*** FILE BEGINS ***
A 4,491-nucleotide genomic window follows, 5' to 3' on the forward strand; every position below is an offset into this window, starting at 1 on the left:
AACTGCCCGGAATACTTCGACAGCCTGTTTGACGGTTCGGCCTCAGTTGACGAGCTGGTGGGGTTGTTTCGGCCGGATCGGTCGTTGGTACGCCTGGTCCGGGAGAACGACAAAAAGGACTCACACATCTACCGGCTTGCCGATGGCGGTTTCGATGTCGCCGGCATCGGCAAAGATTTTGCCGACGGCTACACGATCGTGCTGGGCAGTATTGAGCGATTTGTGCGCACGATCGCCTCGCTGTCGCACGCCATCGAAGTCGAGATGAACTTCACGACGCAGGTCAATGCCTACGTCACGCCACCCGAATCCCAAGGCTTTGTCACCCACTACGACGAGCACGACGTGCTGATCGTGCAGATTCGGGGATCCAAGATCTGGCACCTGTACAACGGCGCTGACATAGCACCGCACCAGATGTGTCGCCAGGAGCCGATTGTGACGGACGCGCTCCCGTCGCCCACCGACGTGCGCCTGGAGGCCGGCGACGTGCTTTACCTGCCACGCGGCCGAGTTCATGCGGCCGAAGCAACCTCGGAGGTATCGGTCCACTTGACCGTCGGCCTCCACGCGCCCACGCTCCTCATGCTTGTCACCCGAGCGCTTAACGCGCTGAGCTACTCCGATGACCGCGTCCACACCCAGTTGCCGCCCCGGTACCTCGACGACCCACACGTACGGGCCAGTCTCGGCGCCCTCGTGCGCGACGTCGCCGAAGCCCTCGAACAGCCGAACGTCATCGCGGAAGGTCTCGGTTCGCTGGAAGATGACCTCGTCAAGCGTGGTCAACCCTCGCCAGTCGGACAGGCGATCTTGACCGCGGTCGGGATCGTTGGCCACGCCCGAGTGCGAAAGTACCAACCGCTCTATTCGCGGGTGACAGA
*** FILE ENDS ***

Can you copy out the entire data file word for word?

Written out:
A 4,491-nucleotide genomic window follows, 5' to 3' on the forward strand; every position below is an offset into this window, starting at 1 on the left:
AACTGCCCGGAATACTTCGACAGCCTGTTTGACGGTTCGGCCTCAGTTGACGAGCTGGTGGGGTTGTTTCGGCCGGATCGGTCGTTGGTACGCCTGGTCCGGGAGAACGACAAAAAGGACTCACACATCTACCGGCTTGCCGATGGCGGTTTCGATGTCGCCGGCATCGGCAAAGATTTTGCCGACGGCTACACGATCGTGCTGGGCAGTATTGAGCGATTTGTGCGCACGATCGCCTCGCTGTCGCACGCCATCGAAGTCGAGATGAACTTCACGACGCAGGTCAATGCCTACGTCACGCCACCCGAATCCCAAGGCTTTGTCACCCACTACGACGAGCACGACGTGCTGATCGTGCAGATTCGGGGATCCAAGATCTGGCACCTGTACAACGGCGCTGACATAGCACCGCACCAGATGTGTCGCCAGGAGCCGATTGTGACGGACGCGCTCCCGTCGCCCACCGACGTGCGCCTGGAGGCCGGCGACGTGCTTTACCTGCCACGCGGCCGAGTTCATGCGGCCGAAGCAACCTCGGAGGTATCGGTCCACTTGACCGTCGGCCTCCACGCGCCCACGCTCCTCATGCTTGTCACCCGAGCGCTTAACGCGCTGAGCTACTCCGATGACCGCGTCCACACCCAGTTGCCGCCCCGGTACCTCGACGACCCACACGTACGGGCCAGTCTCGGCGCCCTCGTGCGCGACGTCGCCGAAGCCCTCGAACAGCCGAACGTCATCGCGGAAGGTCTCGGTTCGCTGGAAGATGACCTCGTCAAGCGTGGTCAACCCTCGCCAGTCGGACAGGCGATCTTGACCGCGGTCGGGATCGTTGGCCACGCCCGAGTGCGAAAGTACCAACCGCTCTATTCGCGGGTGACAGA